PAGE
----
It’s the day of the referendum on Scottish independence. I’ve already voted by the time I pick up my daughter, Isobel, and head out to Lauriston Castle.
We go inside for the first time, for a lecture on ‘Women in Scottish Education from 1850 to the present’, delivered by Dr David Dick, a sprightly 85 year-old who spent a career as an engineer before devoting himself to history.
He says he became interested in the reputation abroad of Scotland’s ‘intellectual democracy’ in the 18th and 19th century’s: the country’s education system was recognised as one of the most progressive in the world, in terms of access to and participation in higher education. But only for men: women were almost entirely excluded. That’s gradually been changed, to the extent that today women make up almost 60% of the student body (and a new problem is how to attract more men into higher education); but still only 20% of professors in Scottish universities are women.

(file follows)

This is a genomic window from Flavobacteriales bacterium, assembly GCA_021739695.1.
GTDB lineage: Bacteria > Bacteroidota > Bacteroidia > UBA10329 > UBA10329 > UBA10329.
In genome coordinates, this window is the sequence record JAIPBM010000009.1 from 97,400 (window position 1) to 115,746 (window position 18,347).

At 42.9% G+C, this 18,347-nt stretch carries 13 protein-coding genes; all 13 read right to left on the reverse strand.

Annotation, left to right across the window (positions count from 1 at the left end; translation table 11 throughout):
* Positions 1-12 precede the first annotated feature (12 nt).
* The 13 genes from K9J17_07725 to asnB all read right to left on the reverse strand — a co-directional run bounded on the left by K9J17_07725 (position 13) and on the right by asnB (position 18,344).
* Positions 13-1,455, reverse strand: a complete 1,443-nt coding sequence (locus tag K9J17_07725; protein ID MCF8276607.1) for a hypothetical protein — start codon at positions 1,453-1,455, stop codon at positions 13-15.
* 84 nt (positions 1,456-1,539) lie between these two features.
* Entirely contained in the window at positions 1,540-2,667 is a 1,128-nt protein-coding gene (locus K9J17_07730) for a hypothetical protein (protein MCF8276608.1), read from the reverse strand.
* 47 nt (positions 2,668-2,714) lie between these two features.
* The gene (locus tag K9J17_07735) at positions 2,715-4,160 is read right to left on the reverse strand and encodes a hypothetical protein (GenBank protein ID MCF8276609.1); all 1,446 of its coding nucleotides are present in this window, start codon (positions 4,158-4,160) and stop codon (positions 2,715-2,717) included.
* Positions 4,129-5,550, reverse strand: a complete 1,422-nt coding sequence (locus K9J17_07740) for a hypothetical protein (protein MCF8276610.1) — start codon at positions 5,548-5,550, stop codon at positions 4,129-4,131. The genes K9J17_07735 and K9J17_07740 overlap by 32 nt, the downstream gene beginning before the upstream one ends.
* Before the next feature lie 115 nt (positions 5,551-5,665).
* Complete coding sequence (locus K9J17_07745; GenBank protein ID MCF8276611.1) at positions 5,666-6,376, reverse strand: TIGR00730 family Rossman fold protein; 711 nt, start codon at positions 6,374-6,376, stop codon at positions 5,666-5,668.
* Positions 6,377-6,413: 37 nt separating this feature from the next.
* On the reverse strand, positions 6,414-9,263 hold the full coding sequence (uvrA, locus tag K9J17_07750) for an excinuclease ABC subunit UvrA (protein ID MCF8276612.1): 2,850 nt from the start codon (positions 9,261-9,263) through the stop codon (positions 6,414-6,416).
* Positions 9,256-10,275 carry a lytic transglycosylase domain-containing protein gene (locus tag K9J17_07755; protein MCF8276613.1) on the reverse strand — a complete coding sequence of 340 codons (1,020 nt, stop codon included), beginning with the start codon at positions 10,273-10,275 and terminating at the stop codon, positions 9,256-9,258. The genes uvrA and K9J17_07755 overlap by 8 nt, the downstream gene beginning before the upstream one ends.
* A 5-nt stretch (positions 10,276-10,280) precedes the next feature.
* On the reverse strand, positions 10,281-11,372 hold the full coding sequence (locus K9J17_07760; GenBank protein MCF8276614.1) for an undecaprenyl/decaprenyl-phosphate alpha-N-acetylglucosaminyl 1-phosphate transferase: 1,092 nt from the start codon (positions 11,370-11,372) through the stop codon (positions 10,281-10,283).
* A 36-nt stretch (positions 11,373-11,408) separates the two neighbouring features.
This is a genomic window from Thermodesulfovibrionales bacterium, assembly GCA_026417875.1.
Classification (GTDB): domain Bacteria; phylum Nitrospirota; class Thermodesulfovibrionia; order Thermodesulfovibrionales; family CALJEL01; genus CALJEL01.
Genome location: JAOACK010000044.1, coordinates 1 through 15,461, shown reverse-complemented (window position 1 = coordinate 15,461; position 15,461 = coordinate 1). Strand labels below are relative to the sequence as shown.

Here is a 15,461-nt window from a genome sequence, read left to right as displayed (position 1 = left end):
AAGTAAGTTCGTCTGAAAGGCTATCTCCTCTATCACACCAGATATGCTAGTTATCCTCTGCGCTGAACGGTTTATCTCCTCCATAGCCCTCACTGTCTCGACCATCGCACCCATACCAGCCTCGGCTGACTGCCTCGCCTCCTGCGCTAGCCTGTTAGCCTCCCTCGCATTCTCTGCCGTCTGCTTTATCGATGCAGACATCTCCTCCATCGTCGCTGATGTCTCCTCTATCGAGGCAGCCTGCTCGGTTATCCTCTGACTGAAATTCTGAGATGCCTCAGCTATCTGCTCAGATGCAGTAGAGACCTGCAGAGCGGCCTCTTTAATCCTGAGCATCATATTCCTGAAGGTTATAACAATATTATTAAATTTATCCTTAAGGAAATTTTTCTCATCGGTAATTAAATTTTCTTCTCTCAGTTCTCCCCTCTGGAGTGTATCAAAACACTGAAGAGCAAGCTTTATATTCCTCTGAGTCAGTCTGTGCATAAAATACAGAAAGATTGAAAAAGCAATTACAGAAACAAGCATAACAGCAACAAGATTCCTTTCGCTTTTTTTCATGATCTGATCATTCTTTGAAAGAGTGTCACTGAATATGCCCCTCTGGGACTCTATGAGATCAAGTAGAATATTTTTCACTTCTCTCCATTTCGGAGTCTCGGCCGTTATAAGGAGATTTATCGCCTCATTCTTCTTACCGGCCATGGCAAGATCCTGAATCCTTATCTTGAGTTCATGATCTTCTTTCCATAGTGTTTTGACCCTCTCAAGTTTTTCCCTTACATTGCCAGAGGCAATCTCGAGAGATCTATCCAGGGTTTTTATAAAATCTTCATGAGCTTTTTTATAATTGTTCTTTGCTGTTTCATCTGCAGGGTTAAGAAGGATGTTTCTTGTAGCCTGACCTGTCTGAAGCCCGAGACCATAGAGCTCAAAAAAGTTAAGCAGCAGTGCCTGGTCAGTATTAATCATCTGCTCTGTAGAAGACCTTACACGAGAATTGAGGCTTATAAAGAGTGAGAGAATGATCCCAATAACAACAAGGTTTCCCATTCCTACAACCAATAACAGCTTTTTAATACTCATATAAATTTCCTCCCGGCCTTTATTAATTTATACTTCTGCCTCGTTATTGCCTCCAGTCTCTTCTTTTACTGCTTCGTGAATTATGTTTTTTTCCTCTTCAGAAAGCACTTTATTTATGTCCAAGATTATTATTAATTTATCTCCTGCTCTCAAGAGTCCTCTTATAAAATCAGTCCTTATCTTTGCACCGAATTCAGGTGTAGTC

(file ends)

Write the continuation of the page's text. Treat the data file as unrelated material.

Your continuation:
It’s good to have a sense of the long view – what has been changed, and what’s still to do – on a day when it feels like everything could change overnight. Yes, it could, but whatever happens is part of a much longer process of change initiated decades go and will continue to play out over the rest of my lifetime, and beyond.
In the garden it’s not raining, but there’s a mist over the water: Cramond Island is just about visible, Fife isn’t. There are signs of autumn: sweet brambles and some leaves turning, but the chestnut-trees seem to have been badly hit by the recent dry spell, their leaves going straight to brown without any livelier tints.
Back home I switch on the lunchtime news, and the trenchant Yes / No views are remarkable by their absence. It’s an odd lull just for polling day, between the frenetic campaigning of recent days and whatever comes next which won’t, whatever else it will be, be business-as-usual.